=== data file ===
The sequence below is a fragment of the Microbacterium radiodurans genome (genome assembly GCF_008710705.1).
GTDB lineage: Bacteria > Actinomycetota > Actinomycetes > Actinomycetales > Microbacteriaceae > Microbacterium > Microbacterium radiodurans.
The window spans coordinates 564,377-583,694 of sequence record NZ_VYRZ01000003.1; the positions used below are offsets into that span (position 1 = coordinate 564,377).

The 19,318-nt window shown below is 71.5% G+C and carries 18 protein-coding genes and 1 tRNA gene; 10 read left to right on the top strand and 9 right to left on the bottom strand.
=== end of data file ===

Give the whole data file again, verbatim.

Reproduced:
The sequence below is a fragment of the Microbacterium radiodurans genome (genome assembly GCF_008710705.1).
GTDB lineage: Bacteria > Actinomycetota > Actinomycetes > Actinomycetales > Microbacteriaceae > Microbacterium > Microbacterium radiodurans.
The window spans coordinates 564,377-583,694 of sequence record NZ_VYRZ01000003.1; the positions used below are offsets into that span (position 1 = coordinate 564,377).

The 19,318-nt window shown below is 71.5% G+C and carries 18 protein-coding genes and 1 tRNA gene; 10 read left to right on the top strand and 9 right to left on the bottom strand.